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Ed Gein may be America\'s most famous murderer, although his name is seldom heard and barely recognized today. Three decades have passed since he first made the headlines, but Gein is still with us, in spirit. His crimes inspired the movie Psycho and its sequels, spinning off in later years to terrify another generation as The Texas Chainsaw Massacre. (The latter film, billed as "a true story," changed literally everything except the grim decor of Gein\'s peculiar residence.) While other slayers have surpassed Gein\'s body count and notoriety, America has never seen his equal in the field of mental abnormality.
Gein was born in La Crosse, Wisconsin on August 21, 1906 But his family soon moved to a farm outside Plainfield(Woods8). Plainfield being located in Waushara County near the intersection of hwy 51 and hwy 73. This was a very small and quiet town of about 700 in population (Milwaukee Journal). This was a town where every body knew each other or thought they did. Plainfield was soon to be a town that would soon rock the nation.
His father George Gein held jobs as a tanner and carpenter when he wasn\'t working the farm. When he was not working he would often visit the local bars and drink himself drunk(Hotvedt). He was often a coward to his wife and cowered in fear of her. This led him to become an alcoholic to escape the verbal abuse. His wife would often pray in front of their sons for the death of him. Her wishes finally came true when he died in 1940 of causes unknown (Woods 22).
Gein\'s mother Augusta emerged as the dominant parent, settling most family decisions on her own. Devoutly religious, she warned her two sons against premarital sex, but Gein recalled that she was "not as strong" in her opposition to masturbation(Gollmar 31). She always impressed on her children the importance of doing the right thing. She tried to instill in her sons the teachings of scriptures and a deep suspicion of women as deceivers and whores. Augusta later in 1941 suffered a stroke which left her bed ridden for awhile. Ed says it was because of the way his neighbors constantly argued and how much it upset his mother(Schechter 43). Ed was in charge of taking care of his mother. He took care of her for a period at the farm but could not handle it and was forced to put her into a hospital. Soon after, she suffered a cerebral hemorrhage and passed away(Woods 34).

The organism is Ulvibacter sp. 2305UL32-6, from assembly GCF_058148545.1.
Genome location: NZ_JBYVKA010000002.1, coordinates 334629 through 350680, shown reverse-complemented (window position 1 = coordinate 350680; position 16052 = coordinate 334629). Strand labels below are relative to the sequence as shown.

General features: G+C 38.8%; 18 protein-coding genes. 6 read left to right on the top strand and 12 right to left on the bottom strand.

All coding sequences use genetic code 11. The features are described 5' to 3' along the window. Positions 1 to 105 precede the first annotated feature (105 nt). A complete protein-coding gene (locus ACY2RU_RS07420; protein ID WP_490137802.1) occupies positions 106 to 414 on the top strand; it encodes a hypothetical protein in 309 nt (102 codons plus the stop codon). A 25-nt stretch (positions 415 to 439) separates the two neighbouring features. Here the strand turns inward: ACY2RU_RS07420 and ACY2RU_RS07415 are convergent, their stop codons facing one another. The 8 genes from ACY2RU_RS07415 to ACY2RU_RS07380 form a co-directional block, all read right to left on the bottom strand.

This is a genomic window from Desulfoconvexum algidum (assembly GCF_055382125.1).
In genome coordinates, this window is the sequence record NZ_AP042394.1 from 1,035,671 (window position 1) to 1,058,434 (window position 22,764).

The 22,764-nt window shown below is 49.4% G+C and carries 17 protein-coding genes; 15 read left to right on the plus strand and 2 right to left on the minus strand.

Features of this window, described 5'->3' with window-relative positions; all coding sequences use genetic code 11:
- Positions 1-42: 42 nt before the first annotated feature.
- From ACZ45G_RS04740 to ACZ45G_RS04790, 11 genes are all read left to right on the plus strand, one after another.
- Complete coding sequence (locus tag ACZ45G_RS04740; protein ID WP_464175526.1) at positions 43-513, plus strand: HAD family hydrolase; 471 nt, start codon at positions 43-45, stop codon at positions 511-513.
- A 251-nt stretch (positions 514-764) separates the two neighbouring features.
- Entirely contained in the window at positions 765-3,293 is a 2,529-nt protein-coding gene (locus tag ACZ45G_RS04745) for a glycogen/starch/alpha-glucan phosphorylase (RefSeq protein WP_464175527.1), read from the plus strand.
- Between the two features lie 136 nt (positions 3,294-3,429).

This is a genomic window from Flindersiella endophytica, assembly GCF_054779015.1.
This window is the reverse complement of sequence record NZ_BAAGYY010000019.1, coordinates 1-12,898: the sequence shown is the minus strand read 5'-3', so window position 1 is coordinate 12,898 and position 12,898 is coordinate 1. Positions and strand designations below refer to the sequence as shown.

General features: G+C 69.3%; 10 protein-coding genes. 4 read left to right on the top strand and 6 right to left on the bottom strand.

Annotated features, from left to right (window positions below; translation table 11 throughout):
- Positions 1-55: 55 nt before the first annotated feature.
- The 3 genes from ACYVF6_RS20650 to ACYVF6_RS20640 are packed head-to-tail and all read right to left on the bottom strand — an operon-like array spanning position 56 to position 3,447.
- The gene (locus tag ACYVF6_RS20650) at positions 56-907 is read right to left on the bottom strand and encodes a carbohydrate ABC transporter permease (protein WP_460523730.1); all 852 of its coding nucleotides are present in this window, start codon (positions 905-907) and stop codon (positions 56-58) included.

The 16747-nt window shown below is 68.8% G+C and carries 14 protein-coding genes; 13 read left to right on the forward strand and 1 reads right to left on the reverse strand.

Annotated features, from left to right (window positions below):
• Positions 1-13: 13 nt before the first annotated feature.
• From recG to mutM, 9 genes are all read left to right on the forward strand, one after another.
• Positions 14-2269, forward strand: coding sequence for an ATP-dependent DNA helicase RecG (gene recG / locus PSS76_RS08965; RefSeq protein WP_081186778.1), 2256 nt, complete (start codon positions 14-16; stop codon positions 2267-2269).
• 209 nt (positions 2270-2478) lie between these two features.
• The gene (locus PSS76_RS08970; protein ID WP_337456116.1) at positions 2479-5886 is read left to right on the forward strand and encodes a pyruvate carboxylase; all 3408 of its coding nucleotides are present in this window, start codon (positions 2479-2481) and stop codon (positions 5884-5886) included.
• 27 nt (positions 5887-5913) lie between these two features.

In 1945, before his mother died, his brother, Henry Gein, asked him to help him do some controlled burning on a marsh on the family’s property. Ed had taken care of his part of the burning and went looking for his brother, but could not find him. Ed organized a search party, but they found nothing. On his way back to the house, Ed found Henry laying on a brush pile, dead. Ed attributed the death to heart attack or smoke inhalation, and the idea of a n accident was accepted by all(Hensel). No autopsy was performed but many still believe this could have been the start of his killing fanatics. The most common opinion that led people to believe why Ed would have killed his brother are for the inheritance of his parents(Woods 23). Money played a deep suspicion in a few of his murders.
This left Ed alone. He began reading books about the female anatomy as well as Nazi camp medical experiments(Schechter 56). He also became very interested in adventure stories involving head hunters and cannibals. At one point, a well-meaning person brought him back two shrunken heads from the Philippines. Ed found them very interesting and showed them off to many people in the community. From childhood, Gein had been uncertain about his masculinity, considering amputation of his penis on several occasions. He often considered transsexual surgery, but the process was costly and frightening. There must be other ways, he thought, of "turning female" on a part-time basis. As time went on he also became interested in the preservation of the human body after death and read books on the subject (Gollmar 74).
Between 1950 and 1954, Gein haunted three local cemeteries, opening an estimated nine or ten graves in
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Fiction, Human trophy collecting, American people of German descent, Ed Gein, Necrophiles, Film, Crime, English-language films, Exploitation films, In the Light of the Moon, Psycho, Gein
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